Editor in Chief: Moh. Reza Huwaida Tuesday, June 2nd, 2020

Afghanistan’s Problems Become Complicated


Afghanistan’s Problems Become Complicated

Never before throughout the past ten years did the situation in Afghanistan look so hopelessly grim for both the people and the government, as well as, the international community. The assassination of the High Peace Council chief, Burhanuddin Rabbani, has casted a heavy aura of uncertainty over what the future has in store for an Afghanistan that is caught in the brutal whirlwind of history.

Conspiracy theories by now abound as to who was behind the high-profile assassination. Some blame the Taliban while others implicate the Haqqani group. Some put it at the feet of Pakistan and some others go to the extent of pointing fingers at the U.S. and the NATO.

All the available evidence, of course, point towards the Taliban. They, by this horrific act, have proved to all that, by nature, savagery and violence are built into their very souls. The marriage of Taliban and mindless violence, of Taliban and naked barbarity is an eternal one.

For apologists of Taliban, this is their very Achilles' heel; whenever they have come out in support of Taliban, the militant group's raw and horrendous acts of brutality have belied the apologists' duplicity.

For the confused and seemingly hapless people of Afghanistan, the news of the event was an unmitigated shocker. The initial disbelief gave way to a strong yet muted sense of outrage and revulsion. The overwhelming sense of anger - as has been the case over the past three decades and more - remained suppressed for the majority of Afghans as the people of this land have learnt to gobble up and live with whatever misery and torment that have become part of their lives.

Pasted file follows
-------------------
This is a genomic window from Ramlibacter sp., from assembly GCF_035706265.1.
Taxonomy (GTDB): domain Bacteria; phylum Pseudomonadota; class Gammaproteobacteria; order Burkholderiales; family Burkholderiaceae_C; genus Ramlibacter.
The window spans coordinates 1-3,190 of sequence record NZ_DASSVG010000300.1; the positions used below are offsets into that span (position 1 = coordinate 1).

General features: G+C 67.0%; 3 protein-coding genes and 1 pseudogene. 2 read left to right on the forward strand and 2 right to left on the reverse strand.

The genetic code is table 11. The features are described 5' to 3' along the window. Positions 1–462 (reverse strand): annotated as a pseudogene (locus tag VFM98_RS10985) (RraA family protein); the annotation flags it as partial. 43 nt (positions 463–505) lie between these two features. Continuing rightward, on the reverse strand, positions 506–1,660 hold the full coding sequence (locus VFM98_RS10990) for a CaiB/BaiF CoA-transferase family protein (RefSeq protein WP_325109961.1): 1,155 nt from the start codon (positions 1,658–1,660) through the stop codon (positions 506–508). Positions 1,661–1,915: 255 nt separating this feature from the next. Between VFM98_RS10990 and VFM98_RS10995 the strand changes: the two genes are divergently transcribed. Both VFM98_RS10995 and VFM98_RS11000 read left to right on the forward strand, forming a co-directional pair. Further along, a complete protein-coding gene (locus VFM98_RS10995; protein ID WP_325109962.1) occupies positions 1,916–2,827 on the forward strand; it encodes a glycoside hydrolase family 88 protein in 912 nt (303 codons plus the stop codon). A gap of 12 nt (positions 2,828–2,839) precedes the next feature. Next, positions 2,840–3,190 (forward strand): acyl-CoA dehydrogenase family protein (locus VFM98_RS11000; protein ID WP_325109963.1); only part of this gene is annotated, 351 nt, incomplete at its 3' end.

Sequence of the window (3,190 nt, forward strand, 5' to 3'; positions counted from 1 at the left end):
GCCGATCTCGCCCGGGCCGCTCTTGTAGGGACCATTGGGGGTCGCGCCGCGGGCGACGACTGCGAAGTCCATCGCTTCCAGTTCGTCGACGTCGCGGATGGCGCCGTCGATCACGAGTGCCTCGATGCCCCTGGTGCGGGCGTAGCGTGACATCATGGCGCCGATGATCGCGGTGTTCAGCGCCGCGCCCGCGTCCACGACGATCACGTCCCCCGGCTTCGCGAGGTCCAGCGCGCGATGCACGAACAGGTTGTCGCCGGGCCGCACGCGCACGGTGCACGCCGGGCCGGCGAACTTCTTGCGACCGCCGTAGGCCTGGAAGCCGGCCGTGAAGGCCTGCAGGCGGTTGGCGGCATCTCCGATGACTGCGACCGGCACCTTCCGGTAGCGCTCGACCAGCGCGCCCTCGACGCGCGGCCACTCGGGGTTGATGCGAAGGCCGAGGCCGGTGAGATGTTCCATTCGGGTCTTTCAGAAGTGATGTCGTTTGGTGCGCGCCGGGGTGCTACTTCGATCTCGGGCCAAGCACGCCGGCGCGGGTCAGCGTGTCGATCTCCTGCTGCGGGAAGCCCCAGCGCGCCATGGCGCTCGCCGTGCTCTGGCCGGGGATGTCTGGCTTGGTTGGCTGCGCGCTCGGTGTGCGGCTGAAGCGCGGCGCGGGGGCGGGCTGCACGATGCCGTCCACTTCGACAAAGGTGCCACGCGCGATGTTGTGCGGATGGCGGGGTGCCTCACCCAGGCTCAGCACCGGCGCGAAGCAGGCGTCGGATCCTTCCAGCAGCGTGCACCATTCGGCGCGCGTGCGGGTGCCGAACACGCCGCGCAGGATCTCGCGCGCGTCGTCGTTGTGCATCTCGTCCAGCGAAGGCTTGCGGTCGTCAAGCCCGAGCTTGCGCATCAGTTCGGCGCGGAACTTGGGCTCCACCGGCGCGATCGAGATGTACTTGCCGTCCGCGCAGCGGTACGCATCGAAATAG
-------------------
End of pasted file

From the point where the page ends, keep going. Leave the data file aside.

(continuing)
For the government of Afghanistan, the loss is irreparable. For President Karzai, his one-year old initiative of peace and reconciliation process has received a major setback, throwing into disarray the painstaking work of seeking out contacts and building of gradual confidence with various factions of the insurgency that the Peace Council had managed to do.

To put a new person in the place of the Late Burhanuddin Rabbani would mean having to start anew and retracing the steps he had so meticulously explored during his one year chairmanship of the Peace Council.

For President Karzai, this huge loss comes on the heels of the assassination of his brother in Kandahar, whom he counted on for maintaining the delicate power balance and his support base in that critical region.

The loss of Ahmad Wali Karzai was enough to upset the very foundations of Mr. Karzai's presidency. The loss of Burhanuddin Rabbani as the chief of the High Peace Council, on one hand, bogs down the President's peace initiative and, on the other, works to instigate the simmering ethnic tensions in the country and thus further destabilizing the country, its politics as well as the government of President Karzai.